Belgium a Step Closer to Child Euthanasia

euthanasia
A new bill, which extends euthanasia to children, must clear further hurdles before becoming law. (gesinek/rgbstock.com)

Belgium is now a step closer to introducing child euthanasia after a Senate committee voted 13-4 in favor of the proposals on Wednesday.

The bill, which extends euthanasia to children of any age suffering terminal illnesses and adults with dementia, must now clear further hurdles in the legislative process before it becomes law.

If passed, Belgium would become the first country in the world to remove the age limit, as the Netherlands already allow euthanasia but restrict it to 12-year-olds and older.

The proposed legislation would allow terminally ill children to ask to be killed if they are deemed capable of making their own decision and if their pain is “unbearable and cannot be alleviated.”

Christian, Muslim and Jewish leaders have expressed “deep concern” about the legislation.

“The euthanasia of fragile people, be they children or incapable, is totally inconsistent with their condition as human beings. We cannot accept a logic which will lead to the destruction of society’s foundations,” they say.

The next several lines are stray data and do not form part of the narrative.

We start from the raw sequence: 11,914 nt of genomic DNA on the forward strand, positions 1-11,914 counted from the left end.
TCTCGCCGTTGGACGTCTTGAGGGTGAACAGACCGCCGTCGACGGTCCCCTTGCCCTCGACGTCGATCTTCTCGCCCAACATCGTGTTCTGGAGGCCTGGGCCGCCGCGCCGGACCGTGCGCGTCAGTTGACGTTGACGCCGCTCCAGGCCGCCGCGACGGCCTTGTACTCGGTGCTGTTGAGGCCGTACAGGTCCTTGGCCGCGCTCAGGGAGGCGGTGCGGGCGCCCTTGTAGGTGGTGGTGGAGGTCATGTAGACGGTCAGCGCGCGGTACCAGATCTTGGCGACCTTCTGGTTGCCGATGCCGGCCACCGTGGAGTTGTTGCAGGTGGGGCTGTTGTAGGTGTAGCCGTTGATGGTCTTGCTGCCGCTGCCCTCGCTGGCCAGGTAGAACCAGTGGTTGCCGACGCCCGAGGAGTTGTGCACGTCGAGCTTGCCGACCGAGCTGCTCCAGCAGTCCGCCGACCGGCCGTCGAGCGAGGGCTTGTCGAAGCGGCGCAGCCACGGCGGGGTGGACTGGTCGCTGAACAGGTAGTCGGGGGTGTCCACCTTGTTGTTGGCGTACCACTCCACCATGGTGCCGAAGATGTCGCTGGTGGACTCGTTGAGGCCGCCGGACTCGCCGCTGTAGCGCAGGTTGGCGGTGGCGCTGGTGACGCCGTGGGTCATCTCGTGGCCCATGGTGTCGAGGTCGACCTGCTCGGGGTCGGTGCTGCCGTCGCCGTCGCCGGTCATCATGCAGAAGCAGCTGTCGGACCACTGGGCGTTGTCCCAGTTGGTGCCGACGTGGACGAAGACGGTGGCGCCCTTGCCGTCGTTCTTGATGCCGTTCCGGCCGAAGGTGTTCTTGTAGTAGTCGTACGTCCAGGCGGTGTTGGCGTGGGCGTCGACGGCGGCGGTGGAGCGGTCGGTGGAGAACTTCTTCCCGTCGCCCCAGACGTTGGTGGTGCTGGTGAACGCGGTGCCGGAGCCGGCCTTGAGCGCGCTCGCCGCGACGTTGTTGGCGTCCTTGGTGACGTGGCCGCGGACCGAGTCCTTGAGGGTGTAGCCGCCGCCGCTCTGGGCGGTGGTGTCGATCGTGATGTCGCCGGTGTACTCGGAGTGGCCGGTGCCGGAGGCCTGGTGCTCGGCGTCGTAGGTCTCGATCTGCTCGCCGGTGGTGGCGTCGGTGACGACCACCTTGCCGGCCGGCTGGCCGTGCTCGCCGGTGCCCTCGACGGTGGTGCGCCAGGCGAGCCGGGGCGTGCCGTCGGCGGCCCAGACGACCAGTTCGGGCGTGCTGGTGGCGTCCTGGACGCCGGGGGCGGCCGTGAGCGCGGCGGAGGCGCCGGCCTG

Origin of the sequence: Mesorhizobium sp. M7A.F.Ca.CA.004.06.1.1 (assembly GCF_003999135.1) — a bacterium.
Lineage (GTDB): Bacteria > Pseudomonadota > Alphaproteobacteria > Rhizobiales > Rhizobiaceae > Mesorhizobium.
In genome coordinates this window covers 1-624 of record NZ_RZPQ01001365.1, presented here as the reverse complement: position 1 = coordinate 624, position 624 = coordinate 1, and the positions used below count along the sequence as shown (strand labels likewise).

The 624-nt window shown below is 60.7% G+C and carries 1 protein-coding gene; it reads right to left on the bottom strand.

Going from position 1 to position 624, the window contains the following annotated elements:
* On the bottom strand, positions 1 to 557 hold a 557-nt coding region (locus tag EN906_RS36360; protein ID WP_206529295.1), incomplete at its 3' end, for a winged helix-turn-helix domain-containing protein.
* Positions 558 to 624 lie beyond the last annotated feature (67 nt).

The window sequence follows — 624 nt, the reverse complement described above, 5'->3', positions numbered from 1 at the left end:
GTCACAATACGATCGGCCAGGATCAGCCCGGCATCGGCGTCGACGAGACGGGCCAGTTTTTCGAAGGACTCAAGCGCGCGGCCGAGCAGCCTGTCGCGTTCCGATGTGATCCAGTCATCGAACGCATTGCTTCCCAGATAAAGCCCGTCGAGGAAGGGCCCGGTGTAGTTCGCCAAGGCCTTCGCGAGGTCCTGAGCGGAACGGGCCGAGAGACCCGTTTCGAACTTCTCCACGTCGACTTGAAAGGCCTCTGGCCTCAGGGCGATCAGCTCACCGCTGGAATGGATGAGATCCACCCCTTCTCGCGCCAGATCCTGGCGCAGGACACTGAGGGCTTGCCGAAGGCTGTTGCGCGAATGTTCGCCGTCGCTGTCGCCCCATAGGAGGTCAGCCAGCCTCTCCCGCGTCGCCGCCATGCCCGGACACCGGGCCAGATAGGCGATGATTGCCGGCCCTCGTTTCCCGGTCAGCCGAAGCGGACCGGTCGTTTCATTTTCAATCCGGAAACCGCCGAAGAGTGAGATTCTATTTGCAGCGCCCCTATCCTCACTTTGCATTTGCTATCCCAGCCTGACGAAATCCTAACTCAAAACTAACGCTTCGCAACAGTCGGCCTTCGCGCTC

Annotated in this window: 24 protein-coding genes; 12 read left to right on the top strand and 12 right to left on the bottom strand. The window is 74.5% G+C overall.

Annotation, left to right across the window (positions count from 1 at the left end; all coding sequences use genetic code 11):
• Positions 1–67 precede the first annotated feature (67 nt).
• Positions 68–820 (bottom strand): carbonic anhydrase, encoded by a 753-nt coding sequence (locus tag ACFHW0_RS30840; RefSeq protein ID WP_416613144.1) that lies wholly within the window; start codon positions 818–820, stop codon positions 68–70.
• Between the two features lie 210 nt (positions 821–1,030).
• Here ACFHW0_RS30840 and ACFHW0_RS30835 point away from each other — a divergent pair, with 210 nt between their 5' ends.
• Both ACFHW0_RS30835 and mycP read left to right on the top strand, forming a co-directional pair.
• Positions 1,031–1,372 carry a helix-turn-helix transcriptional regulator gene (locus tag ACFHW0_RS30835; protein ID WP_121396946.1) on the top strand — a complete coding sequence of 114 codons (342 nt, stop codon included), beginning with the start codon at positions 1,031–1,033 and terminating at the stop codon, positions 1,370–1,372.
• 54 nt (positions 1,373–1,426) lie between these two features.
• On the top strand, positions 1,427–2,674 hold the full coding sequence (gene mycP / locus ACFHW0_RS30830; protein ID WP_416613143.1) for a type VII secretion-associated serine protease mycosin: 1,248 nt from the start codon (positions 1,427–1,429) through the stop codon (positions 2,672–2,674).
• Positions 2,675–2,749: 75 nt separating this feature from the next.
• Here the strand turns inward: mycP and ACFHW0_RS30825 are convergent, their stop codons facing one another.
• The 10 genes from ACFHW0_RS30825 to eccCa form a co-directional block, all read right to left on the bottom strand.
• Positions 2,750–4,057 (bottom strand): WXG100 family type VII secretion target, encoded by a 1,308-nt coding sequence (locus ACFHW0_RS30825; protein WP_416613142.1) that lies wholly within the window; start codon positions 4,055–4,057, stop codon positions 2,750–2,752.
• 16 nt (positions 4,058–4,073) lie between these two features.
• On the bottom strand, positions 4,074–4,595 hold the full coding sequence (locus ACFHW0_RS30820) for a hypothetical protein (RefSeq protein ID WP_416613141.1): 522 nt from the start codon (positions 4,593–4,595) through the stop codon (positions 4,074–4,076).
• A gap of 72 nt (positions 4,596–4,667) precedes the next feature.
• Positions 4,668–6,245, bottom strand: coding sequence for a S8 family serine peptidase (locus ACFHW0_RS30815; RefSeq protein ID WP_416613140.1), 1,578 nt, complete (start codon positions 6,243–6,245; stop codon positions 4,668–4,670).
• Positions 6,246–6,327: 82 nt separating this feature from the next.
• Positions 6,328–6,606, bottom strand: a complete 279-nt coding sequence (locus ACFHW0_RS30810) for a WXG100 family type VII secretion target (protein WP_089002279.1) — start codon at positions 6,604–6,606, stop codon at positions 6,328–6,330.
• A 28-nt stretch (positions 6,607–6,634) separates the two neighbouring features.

Anti-euthanasia campaigner and cancer doctor Benoit Beuselinck says the new law could open the door to infanticide.

“Once the possibility for euthanasia exists for children, demand is likely to rise," he says. "It’s clear among adults that it is difficult to keep euthanasia within limits once the taboo of killing has fallen.”

But supporters of the proposals say the practice of child euthanasia is already going on in secret and that a change in the law would prevent discrimination against minors.

Belgium has seen a 4,620 percent rise in cases of euthanasia between 2002, when the practice was legalized, and 2011.

And recent incidents in the country highlight people wanting doctors to end their lives though they were not terminally ill.

A woman was euthanized after a sex-change operation did not meet expectations.

The same doctor euthanized a pair of deaf twins who were going blind and felt their lives weren’t worth living if they couldn’t see each other.

Dr. Peter Saunders, who leads the Christian Medical Fellowship, previously warned that once euthanasia is legalized, “steady escalation follows along with a change in the social conscience so that it rapidly becomes accepted as normal.”

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